Teresi’s information on NDEs (near-death experiences) only adds to the puzzle (i.e. what is “alive” and what is “dead”? what is “conscious” and what is not, and is it solely located in the brain?) One case in particular is stunning (remembering always that the NDE is by nature anecdotal): a woman Teresi calls ‘Pam’ (a pseudonym) had an operation to remove a brain aneurysm which required that she be frozen (to 60 degrees F), her brain emptied of blood, and her heart stopped for 60 minutes—minimal blood flow being maintained by a bypass machine. Pam had a lengthy and detailed near-death experience whereby her ‘consciousness’ left her body and observed the entire operation from above—all details being precise and true to what was done to her body. She also says she saw the usual white light, and met relatives who nourished her and convinced her she had to go back to her body. The point of these experiences (of 334 patients with cardiac arrest Dr. Pim van Lommel found that 44 or 18% had NDEs) is not to affirm or deny life after death but just to ask the key question here: if Pam’s heart was stopped and her brain was emptied of blood for at least 5 minutes, just what was having the experience she remembered so vividly?
The answer any individual comes to is critical, not simply because it’s interesting philosophically, but because life-and-death decisions are being made every day in negligence, or ignorance of the answer. The heart Dick Cheney got came from someone—and he was probably young, with a good chance of having been treated in an inner-city hospital where, as Dr. Abraham Verghese wrote in Cutting for Stone, transplant teams from wealthy hospitals helicopter in to ‘harvest’ organs—someone whose life was judged to be over by doctors doing routine, and, possibly perfunctory tests. As I wrote nearly a decade ago in “Ladies in Black,” the least Americans can do is to become informed about what such procedures involve, what “brain death” means, and whether they are comfortable with doctors (as many as 65% being unfamiliar with precisely the tests needed to confirm brain death) deciding who is dead and who isn’t. Beyond that, Americans should know that the incentives to reaching a “brain-dead” conclusion are pretty strong—given the need for organs, and given the amount of money involved in the entire industry.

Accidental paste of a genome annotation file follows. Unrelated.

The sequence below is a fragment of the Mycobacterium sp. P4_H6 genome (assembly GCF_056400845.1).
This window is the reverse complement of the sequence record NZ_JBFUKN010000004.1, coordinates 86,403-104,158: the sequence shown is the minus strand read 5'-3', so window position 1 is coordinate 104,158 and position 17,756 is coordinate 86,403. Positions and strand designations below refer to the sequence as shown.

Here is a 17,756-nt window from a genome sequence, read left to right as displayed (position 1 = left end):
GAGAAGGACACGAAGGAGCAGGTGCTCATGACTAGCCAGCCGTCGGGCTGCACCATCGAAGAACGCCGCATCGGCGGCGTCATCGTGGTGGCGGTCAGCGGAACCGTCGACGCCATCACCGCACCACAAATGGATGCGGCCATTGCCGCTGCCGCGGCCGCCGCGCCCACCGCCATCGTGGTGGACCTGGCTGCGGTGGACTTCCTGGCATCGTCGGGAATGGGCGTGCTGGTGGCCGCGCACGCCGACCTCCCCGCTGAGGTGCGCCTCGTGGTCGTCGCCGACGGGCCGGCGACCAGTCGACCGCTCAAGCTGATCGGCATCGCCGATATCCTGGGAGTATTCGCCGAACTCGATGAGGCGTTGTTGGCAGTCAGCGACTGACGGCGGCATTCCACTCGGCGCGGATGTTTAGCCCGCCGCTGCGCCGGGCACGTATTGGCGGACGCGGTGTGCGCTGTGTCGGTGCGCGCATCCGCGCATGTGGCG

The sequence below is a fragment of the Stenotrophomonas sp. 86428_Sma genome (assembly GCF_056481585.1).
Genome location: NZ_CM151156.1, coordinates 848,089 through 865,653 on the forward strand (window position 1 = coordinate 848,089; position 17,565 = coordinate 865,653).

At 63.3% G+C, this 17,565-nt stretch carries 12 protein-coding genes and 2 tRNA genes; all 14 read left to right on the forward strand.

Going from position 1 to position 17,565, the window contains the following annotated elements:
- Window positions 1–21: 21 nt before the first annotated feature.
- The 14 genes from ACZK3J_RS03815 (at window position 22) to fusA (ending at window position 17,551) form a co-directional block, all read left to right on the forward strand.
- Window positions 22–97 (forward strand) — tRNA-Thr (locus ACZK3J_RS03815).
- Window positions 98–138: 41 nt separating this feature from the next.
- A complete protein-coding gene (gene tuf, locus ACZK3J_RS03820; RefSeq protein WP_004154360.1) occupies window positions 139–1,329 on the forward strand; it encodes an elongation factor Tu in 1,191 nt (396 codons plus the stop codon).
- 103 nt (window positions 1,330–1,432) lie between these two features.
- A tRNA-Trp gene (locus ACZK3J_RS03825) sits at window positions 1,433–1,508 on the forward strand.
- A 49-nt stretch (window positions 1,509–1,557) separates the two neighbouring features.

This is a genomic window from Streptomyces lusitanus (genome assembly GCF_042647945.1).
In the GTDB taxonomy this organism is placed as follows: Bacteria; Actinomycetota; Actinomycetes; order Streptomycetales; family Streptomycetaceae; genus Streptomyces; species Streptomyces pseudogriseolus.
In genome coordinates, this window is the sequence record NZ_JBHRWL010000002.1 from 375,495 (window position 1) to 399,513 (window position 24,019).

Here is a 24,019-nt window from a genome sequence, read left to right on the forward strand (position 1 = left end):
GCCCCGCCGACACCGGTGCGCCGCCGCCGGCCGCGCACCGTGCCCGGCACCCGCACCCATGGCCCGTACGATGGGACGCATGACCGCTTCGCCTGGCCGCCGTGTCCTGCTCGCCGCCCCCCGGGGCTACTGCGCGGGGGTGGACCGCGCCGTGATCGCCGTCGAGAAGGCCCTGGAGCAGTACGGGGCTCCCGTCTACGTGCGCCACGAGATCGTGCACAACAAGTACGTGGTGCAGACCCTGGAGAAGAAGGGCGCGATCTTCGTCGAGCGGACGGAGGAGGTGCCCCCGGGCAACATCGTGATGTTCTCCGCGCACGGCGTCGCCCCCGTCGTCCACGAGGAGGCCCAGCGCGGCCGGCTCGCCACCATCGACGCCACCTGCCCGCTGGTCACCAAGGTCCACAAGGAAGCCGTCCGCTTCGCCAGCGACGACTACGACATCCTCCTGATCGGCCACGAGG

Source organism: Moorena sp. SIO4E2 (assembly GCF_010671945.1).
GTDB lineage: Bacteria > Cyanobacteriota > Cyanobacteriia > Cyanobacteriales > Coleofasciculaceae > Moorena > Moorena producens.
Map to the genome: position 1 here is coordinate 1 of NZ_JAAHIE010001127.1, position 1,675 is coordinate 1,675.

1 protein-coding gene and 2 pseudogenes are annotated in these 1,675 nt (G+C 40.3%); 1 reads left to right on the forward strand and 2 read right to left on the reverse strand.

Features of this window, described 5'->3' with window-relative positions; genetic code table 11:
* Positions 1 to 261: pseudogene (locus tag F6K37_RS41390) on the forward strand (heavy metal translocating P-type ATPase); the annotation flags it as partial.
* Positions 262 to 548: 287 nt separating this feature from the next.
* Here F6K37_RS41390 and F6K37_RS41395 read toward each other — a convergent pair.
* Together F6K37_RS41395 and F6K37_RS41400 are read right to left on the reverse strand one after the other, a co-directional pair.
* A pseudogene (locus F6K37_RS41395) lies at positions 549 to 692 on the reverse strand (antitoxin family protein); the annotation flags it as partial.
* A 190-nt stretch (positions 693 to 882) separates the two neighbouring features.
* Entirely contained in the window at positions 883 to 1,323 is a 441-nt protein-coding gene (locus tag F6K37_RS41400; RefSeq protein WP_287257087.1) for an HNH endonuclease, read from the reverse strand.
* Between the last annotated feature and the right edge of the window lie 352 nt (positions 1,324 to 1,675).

In the end, the basic conflict comes down to a basic one: on the one side, the transplant industry insisting, with Dr. Fred Plum (the neurologist who coined the term “persistent vegetative state”), that “The brain is the person, the evolved person, not the machine person. Consciousness is the ultimate.”(271) And on the other, increasing numbers of observers who, like Dr. Candace Pert (the neuroscientist who discovered opiate receptors), conclude that “Consciousness is a property of the entire body.”(272) That is, life, consciousness, personhood cannot be limited to the brain alone. To conclude that it is, and to, on the basis of that conclusion, urge more and more people to commit to procedures they are kept ignorant of, is to reduce humans and their death, like so much else in our culture, to commodities for harvest. It is the final indignity.